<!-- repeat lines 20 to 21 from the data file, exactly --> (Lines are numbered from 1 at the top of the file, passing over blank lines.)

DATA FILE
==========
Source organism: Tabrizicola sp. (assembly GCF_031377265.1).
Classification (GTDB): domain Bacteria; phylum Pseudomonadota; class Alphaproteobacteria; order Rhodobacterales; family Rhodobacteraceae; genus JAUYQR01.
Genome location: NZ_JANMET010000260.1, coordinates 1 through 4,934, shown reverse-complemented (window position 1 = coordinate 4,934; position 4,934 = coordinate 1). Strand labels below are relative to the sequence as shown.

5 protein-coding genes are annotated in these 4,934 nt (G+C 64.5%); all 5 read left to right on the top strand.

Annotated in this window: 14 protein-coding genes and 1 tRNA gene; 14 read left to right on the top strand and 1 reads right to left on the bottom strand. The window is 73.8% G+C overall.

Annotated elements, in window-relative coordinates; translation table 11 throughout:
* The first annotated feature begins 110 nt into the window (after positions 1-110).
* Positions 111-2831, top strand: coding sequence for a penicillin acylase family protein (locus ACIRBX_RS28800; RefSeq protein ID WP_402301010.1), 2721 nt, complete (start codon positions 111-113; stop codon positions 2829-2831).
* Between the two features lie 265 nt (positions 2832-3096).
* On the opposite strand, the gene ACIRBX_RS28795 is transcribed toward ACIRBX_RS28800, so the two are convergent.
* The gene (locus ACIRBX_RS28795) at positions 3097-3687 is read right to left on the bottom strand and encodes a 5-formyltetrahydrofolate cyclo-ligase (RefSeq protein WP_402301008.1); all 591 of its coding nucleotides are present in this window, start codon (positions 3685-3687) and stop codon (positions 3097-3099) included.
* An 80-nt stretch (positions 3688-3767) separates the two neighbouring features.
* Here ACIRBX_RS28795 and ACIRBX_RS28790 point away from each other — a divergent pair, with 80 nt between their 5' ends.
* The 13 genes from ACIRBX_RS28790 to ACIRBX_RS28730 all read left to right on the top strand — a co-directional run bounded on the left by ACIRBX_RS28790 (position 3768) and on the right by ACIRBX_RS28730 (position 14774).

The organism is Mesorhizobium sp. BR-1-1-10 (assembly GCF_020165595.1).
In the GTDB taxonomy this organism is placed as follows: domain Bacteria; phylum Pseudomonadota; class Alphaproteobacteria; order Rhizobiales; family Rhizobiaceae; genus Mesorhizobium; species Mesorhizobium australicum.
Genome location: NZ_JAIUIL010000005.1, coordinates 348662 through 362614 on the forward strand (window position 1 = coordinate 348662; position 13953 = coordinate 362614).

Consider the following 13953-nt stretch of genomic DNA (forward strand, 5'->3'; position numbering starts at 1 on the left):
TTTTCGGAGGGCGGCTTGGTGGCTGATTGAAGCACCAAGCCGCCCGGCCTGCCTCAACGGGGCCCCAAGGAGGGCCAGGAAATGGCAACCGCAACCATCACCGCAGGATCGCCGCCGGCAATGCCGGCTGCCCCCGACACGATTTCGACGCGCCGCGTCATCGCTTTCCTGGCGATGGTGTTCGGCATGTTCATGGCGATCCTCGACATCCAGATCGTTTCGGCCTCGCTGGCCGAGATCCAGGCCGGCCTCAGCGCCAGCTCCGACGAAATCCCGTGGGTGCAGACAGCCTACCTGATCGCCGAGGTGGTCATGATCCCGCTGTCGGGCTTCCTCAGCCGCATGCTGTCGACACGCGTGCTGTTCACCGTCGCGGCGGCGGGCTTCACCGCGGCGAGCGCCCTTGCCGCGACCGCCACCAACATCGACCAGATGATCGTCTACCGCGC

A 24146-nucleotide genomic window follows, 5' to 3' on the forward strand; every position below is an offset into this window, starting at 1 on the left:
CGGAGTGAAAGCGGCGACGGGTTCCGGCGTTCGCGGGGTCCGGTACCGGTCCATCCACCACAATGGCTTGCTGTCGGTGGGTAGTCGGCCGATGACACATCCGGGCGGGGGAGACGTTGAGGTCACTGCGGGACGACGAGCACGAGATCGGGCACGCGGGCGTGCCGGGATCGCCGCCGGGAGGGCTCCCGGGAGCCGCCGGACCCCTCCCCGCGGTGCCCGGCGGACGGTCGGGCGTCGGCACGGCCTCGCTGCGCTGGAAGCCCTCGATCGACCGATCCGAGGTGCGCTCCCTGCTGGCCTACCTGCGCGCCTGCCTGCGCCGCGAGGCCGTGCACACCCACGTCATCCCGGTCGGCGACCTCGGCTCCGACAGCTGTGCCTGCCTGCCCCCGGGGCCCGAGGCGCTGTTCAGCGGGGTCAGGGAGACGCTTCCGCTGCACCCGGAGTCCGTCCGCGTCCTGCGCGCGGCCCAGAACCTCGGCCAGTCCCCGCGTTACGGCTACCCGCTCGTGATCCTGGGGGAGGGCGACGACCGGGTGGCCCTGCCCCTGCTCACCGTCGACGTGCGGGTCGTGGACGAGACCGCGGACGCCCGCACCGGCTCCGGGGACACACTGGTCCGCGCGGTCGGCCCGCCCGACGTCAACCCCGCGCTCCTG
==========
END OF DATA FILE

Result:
A 24146-nucleotide genomic window follows, 5' to 3' on the forward strand; every position below is an offset into this window, starting at 1 on the left:
CGGAGTGAAAGCGGCGACGGGTTCCGGCGTTCGCGGGGTCCGGTACCGGTCCATCCACCACAATGGCTTGCTGTCGGTGGGTAGTCGGCCGATGACACATCCGGGCGGGGGAGACGTTGAGGTCACTGCGGGACGACGAGCACGAGATCGGGCACGCGGGCGTGCCGGGATCGCCGCCGGGAGGGCTCCCGGGAGCCGCCGGACCCCTCCCCGCGGTGCCCGGCGGACGGTCGGGCGTCGGCACGGCCTCGCTGCGCTGGAAGCCCTCGATCGACCGATCCGAGGTGCGCTCCCTGCTGGCCTACCTGCGCGCCTGCCTGCGCCGCGAGGCCGTGCACACCCACGTCATCCCGGTCGGCGACCTCGGCTCCGACAGCTGTGCCTGCCTGCCCCCGGGGCCCGAGGCGCTGTTCAGCGGGGTCAGGGAGACGCTTCCGCTGCACCCGGAGTCCGTCCGCGTCCTGCGCGCGGCCCAGAACCTCGGCCAGTCCCCGCGTTACGGCTACCCGCTCGTGATCCTGGGGGAGGGCGACGACCGGGTGGCCCTGCCCCTGCTCACCGTCGACGTGCGGGTCGTGGACGAGACCGCGGACGCCCGCACCGGCTCCGGGGACACACTGGTCCGCGCGGTCGGCCCGCCCGACGTCAACCCCGCGCTCCTG